I home schooled my own children for many years. As a home schooling mother, I have been concerned about motivation for all of those years. In 1995 I started Mother of Divine Grace School, which now has over 4600 students enrolled. I have, of course, had even more opportunities to think about motivation since then.

The home schooling mother hopes that her children will love learning for its own sake, that they will arise every morning with a smile on their faces and will eagerly move to their books, anxious to make their own the wisdom contained therein. What she finds many mornings is that they don’t want to get out of bed, that they groan, “Oh, no, not math again,” that their work is sloppy, and that when they are motivated, it is motivation just to get the work done, so that they may be free to do what they really want. It’s not the picture she had of home schooling.

Now, there are two preliminary things I would like to say before considering motivation itself. One is that I don’t want to scare anyone. Not all children are unwilling to learn, and I find that as they get older they generally get more interested in knowledge for its own sake, no matter what you do or don’t do. The second is something I remember from when I was in college. I was speaking to one of my professors and telling him how much I loved school, how much I loved class, how much I loved philosophy, how exciting I thought it all was, and how I couldn’t imagine that anyone else wouldn’t feel the same way. He looked at me thoughtfully and said, “Yes, Laura, but don’t you think that there is a certain recoil in the human spirit from anything that resembles…work?”

As a matter of fact, I do. It’s important to remember that we are dealing with human nature, fallen human nature, and that everyone has to overcome a certain resistance to toil.

Those things being said, I would like to discuss what I have learned in my years of home schooling about motivating children to do school work cheerfully and be interested in learning for its own sake.

As always, when considering a question, it is important to have a vision of the whole. I am going to get to the particular techniques that have worked for me, or for the mothers I work with. But for you to use those techniques fruitfully, you need to see the various possibilities and their relationship to the ultimate end.

When one is trying to decide what math text to use for a particular child, for example, he must know what the possibilities are, and where he is ultimately trying to go. If calculus is the end desired, he needs to know, first, whether this text that he is considering teaches addition, subtraction, multiplication, division, algebra, trigonometry, or calculus. He needs to know that the other items I just listed will lead to an ability to do calculus and that if they do not, he is not interested in them. He also needs to know what this child already knows, so that he doesn’t waste time by starting with a text that is too easy, or waste time by starting with a text that is too hard and will have to be repeated.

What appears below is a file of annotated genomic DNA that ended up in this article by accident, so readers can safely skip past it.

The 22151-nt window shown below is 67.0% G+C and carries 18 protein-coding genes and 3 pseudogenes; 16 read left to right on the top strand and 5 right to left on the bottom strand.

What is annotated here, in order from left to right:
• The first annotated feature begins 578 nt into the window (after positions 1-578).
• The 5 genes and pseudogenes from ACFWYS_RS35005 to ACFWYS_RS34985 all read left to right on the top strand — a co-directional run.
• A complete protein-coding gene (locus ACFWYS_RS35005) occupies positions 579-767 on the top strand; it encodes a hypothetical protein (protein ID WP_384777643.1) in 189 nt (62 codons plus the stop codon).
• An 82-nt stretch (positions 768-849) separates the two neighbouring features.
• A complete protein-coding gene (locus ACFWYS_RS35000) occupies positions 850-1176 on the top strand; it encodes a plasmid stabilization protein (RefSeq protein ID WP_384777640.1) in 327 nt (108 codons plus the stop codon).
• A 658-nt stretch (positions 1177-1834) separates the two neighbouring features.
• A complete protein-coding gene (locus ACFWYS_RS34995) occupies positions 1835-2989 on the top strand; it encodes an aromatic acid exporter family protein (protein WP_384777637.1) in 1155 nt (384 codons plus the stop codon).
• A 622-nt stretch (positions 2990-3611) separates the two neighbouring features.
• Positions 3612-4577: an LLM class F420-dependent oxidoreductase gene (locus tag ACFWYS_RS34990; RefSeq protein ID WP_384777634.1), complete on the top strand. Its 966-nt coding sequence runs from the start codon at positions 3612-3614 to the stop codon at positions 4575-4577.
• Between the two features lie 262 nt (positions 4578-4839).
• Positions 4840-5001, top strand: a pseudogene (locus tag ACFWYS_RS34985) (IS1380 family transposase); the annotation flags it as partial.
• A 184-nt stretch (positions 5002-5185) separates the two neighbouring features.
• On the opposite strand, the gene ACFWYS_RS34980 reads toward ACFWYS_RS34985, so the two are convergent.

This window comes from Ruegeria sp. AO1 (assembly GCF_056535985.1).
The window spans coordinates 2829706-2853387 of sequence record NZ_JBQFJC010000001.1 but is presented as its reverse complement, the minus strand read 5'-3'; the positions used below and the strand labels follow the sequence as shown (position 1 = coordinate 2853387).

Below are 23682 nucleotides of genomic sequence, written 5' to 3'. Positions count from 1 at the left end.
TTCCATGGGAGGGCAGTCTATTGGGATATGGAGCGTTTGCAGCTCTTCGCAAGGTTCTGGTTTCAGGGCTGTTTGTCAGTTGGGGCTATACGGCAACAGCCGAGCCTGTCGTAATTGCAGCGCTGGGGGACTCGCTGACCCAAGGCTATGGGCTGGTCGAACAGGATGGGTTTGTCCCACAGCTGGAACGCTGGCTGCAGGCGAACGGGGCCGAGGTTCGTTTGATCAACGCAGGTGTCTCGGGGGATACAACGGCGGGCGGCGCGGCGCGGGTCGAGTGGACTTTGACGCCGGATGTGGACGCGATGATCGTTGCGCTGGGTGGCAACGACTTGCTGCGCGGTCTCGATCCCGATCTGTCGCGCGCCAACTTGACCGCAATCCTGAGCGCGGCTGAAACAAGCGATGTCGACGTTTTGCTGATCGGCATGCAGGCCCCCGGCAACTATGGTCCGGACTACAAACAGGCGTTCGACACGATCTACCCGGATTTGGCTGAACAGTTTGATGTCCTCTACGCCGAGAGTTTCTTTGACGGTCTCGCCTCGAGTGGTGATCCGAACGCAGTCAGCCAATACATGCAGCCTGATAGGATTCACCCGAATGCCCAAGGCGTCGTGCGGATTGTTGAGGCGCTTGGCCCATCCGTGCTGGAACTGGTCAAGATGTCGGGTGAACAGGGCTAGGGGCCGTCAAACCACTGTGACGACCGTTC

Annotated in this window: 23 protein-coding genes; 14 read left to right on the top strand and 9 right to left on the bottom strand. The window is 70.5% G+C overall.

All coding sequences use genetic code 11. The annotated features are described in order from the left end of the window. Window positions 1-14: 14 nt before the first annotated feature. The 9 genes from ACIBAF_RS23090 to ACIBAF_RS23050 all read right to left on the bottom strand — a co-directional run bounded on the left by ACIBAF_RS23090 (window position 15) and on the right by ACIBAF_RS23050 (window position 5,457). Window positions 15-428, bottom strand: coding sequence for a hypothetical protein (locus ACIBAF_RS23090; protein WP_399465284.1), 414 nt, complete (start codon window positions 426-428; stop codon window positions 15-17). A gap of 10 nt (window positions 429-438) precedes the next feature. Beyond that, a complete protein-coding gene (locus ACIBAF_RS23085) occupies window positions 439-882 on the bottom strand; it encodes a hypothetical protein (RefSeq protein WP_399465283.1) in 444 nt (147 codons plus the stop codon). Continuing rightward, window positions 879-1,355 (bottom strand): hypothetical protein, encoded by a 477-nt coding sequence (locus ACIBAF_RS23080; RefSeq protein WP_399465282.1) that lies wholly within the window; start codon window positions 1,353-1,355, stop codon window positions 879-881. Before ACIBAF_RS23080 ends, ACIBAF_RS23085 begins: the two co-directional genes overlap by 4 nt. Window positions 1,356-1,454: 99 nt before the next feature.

Now, he or she may not have an exhaustive understanding of mathematics, and may rely on others who do. But then, those others had better have that vision of the whole. Whoever is making the decision about which text should come first, and which second, and whether the texts will lead to the knowledge of calculus, needs to have a knowledge of the whole, and of the parts that make up the whole, in order to make the right decisions.

The same thing is true about how to motivate children. First we need to consider the end we want to achieve, and the steps that will lead us there.

By motivation here we are talking about that which moves one to act. In this case the action we are interested in is learning, or acquiring knowledge. We want to discuss what we can do in our home schools to help children both learn, and want to learn. We want them to achieve the end - knowledge - and we want them to desire that end for its own sake.

The end is the cause of causes. Aristotle, in Bk. II, Ch. 3 of the Physics, says “men do not think they know a thing till they have grasped the ‘why’ of it (which is to grasp its primary cause).” The causes, he goes on to say, are four in number: matter, form, agent and end. But the end, “ ‘ that for the sake of which’, means what is best and the end of the things that lead up to it.”

Knowledge is an end. It is a good that is desirable in itself, not only for whatever else one might achieve because he knows. If a student is moved by the desire for knowledge, if he is one of those children who gets up in the morning eager to make the wisdom of the text his own, then he is motivated by the internal excellence of the end.

Or, if he is one of those wonderful children who wants to please God, and do whatever God wants him to do, so that he studies cheerfully for God’s sake, he is motivated by an end which is consonant with knowledge, but to which knowledge is subordinated. Knowledge is a good in itself, an end, but it is not the ultimate end. Knowledge, like other created goods, is itself ordered to the uncreated good, God Himself.

Now, those are the ends we want to be motivations for our children. That’s where we want to lead them. And, fortunately, nature is working with us. People want to know. The Metaphysics of Aristotle starts out with “All men by nature desire to know.” It is fundamental to human nature to desire the perfection of the powers of the soul, and knowledge is the chief natural perfection.